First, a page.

What does your car have to say about you?
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Credit: otonomo

Credit: otonomo

Raising another $25 million for their Series B, Israeli startup otonomo is connecting your car with the world of services

Ready or not, your car is about to become the next big platform. Much like your smartphone which we only use some small percentage of the time as an actual phone, your car is about to find itself far more connected than ever before.

Automakers are loading sensors into your vehicle to assist in navigation, checking your safety features, air in your tires, infotainment, etc. Along the way, they are picking up a ton of data that can be used for valuable services.

Take for example that you want to get a discount on your insurance by showing that you are a good driver. Instead of simply not getting into accidents, insurance providers can look at how you drive, understanding from things like whether you start and stop abruptly, and other factors. Looking at data can also help the insurance companies cut down on various kinds of fraud.

There are also other third parties (other than the car maker and the driver) that could have use for vehicle data. Advertisers might want to know what kind of traffic comes near certain areas and send them messages to entice them to stop by.

So how do these companies get access to the data?

They essentially need middlemen who can responsibly transfer this data to the customers while safeguarding the driver’s’ privacy and security.

With their cloud-based platform, they have created a marketplace for this data that has a lot of service providers very excited. Co-founded in 2015 by CEO Ben Volkow and President Avner Cohen, this Israeli startup raised a $12 million Series A back in November of last year.

“Data is driving the future of the automotive industry. otonomo enables car manufacturers and ecosystem services alike to capitalize on this opportunity in order to drive new revenues and better driving experiences by enabling secure and managed access to vehicle data,” said Volkowin his statement to the press. “While we know very little about building cars, we do provide a great deal of knowledge and expertise when it comes to data and connectivity. With our connected car platform, we provide a trusted gateway between the services and third party applications drivers want, and the security the automotive industry requires.”

Now in an effort to expand their operations globally, they have picked up another $25 million for their Series B. Leading the round Delphi Automotive PLC, which was joined by existing investors Bessemer Venture Partners, StageOne Ventures, and Maniv Mobility. Including their previous (Seed and Series A) rounds, this latest fuel injection of cash brings the company to a total of $40 million raised overall.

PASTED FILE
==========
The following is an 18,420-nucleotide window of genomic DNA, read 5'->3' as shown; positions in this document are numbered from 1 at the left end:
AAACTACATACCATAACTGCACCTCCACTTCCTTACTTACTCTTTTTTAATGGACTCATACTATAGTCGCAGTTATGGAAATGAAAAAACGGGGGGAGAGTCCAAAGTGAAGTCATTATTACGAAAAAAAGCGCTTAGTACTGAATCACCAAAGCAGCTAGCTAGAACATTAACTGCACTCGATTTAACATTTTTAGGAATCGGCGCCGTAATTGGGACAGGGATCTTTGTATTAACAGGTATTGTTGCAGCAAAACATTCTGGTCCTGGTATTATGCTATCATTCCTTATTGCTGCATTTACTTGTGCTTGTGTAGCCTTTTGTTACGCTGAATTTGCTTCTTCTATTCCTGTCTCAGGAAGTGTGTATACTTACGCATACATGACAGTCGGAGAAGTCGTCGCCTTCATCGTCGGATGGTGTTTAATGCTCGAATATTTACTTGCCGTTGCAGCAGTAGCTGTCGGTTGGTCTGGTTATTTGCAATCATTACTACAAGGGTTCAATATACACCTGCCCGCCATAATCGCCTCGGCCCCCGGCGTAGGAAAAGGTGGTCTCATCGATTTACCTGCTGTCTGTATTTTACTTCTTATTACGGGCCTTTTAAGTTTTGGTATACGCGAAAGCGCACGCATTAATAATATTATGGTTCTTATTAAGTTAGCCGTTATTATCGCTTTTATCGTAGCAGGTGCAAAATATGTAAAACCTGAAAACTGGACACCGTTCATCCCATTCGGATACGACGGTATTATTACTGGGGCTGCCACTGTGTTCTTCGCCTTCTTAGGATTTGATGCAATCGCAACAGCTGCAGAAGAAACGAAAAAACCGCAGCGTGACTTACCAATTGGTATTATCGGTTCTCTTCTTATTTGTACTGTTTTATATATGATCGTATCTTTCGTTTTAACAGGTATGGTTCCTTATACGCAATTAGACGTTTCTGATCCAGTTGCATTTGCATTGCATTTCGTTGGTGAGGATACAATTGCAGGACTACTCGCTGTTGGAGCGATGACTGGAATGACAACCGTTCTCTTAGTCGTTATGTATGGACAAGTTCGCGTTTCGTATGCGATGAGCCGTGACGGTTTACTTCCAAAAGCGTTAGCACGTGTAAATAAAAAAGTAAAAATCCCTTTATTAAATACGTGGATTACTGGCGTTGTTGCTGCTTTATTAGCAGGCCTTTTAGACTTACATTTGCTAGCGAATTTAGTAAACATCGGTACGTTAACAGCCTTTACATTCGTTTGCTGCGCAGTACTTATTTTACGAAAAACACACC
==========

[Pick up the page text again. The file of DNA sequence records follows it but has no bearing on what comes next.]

How do we feel about our cars broadcasting our data?

A Chevrolet Bolt EV self-driving test car is displayed during a news conference at General Motor Co.’s (GM) headquarters in the Renaissance Center in Detroit, Michigan, U.S., on Thursday, Dec. 15, 2016. GM will begin producing self-driving cars at a Michigan factory — and testing them on the state’s roads — in a step toward building the vehicles on a large scale, Chief Executive Officer Mary Barra said. Photographer: Jeff Kowalsky/Bloomberg via Getty Images Israel

While notions that privacy is a dead concept may be overblown, the fact that we are increasingly putting out more data about ourselves to companies should be pretty clear to everyone at this point.

The three questions that we need to ask here are whether we are getting something of value in exchange for our data, is there transparency, and is our data being treated with respect.

In the case of our vehicle data, we need to the services that we use and the auto OEMs to give us the option to know what is being collected and where our data is going. The juice here has to be worth the squeeze.

However when it comes to the point of handling the data, I would prefer there be companies like otonomo that use best practices like proper obfuscation of customer data, keep the drivers anonymous where possible, and understand that keeping their databases secure from hackers is at the core of their business.

So far this company has shown that they have grasped these concepts firmly, and will hopefully continue to live up to them.

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Gabriel Avner

About Gabriel Avner


Gabriel has an unhealthy obsession with new messaging apps, social media and pretty much anything coming out of Apple. An experienced security and conflict consultant, he has written for The Diplomatic Club, the Marine War College, and covers military affairs with TLV1 radio. He mostly enjoys reading articles wherever his ADD leads him to and training Brazilian Jiu Jitsu. EEED 44D4 B8F4 24BE F77E 2DEA 0243 CBD1 3F7C F4B6

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